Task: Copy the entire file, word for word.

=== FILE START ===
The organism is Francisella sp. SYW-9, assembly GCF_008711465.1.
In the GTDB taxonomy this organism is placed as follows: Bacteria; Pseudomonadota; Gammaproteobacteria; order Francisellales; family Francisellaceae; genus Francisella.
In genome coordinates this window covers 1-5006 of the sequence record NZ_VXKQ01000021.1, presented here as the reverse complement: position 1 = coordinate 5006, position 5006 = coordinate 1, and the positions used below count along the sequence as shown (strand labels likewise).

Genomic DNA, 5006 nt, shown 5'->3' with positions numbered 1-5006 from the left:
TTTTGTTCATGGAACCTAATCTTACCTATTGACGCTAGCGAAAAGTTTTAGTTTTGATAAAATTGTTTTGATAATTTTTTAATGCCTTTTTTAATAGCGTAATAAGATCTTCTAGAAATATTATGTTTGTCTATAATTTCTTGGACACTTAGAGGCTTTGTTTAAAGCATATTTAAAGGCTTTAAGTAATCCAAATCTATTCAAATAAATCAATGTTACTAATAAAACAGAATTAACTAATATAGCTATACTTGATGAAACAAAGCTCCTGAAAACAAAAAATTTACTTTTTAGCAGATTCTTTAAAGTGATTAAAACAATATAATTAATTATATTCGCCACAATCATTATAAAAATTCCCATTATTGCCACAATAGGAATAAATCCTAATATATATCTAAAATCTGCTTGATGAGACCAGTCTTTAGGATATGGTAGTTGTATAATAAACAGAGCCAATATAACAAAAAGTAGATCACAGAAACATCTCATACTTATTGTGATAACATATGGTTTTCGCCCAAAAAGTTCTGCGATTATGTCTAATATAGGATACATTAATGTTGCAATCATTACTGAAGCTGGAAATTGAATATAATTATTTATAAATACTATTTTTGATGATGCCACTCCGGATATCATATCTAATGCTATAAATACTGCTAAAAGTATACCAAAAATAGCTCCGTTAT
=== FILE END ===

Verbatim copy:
The organism is Francisella sp. SYW-9, assembly GCF_008711465.1.
In the GTDB taxonomy this organism is placed as follows: Bacteria; Pseudomonadota; Gammaproteobacteria; order Francisellales; family Francisellaceae; genus Francisella.
In genome coordinates this window covers 1-5006 of the sequence record NZ_VXKQ01000021.1, presented here as the reverse complement: position 1 = coordinate 5006, position 5006 = coordinate 1, and the positions used below count along the sequence as shown (strand labels likewise).

Genomic DNA, 5006 nt, shown 5'->3' with positions numbered 1-5006 from the left:
TTTTGTTCATGGAACCTAATCTTACCTATTGACGCTAGCGAAAAGTTTTAGTTTTGATAAAATTGTTTTGATAATTTTTTAATGCCTTTTTTAATAGCGTAATAAGATCTTCTAGAAATATTATGTTTGTCTATAATTTCTTGGACACTTAGAGGCTTTGTTTAAAGCATATTTAAAGGCTTTAAGTAATCCAAATCTATTCAAATAAATCAATGTTACTAATAAAACAGAATTAACTAATATAGCTATACTTGATGAAACAAAGCTCCTGAAAACAAAAAATTTACTTTTTAGCAGATTCTTTAAAGTGATTAAAACAATATAATTAATTATATTCGCCACAATCATTATAAAAATTCCCATTATTGCCACAATAGGAATAAATCCTAATATATATCTAAAATCTGCTTGATGAGACCAGTCTTTAGGATATGGTAGTTGTATAATAAACAGAGCCAATATAACAAAAAGTAGATCACAGAAACATCTCATACTTATTGTGATAACATATGGTTTTCGCCCAAAAAGTTCTGCGATTATGTCTAATATAGGATACATTAATGTTGCAATCATTACTGAAGCTGGAAATTGAATATAATTATTTATAAATACTATTTTTGATGATGCCACTCCGGATATCATATCTAATGCTATAAATACTGCTAAAAGTATACCAAAAATAGCTCCGTTAT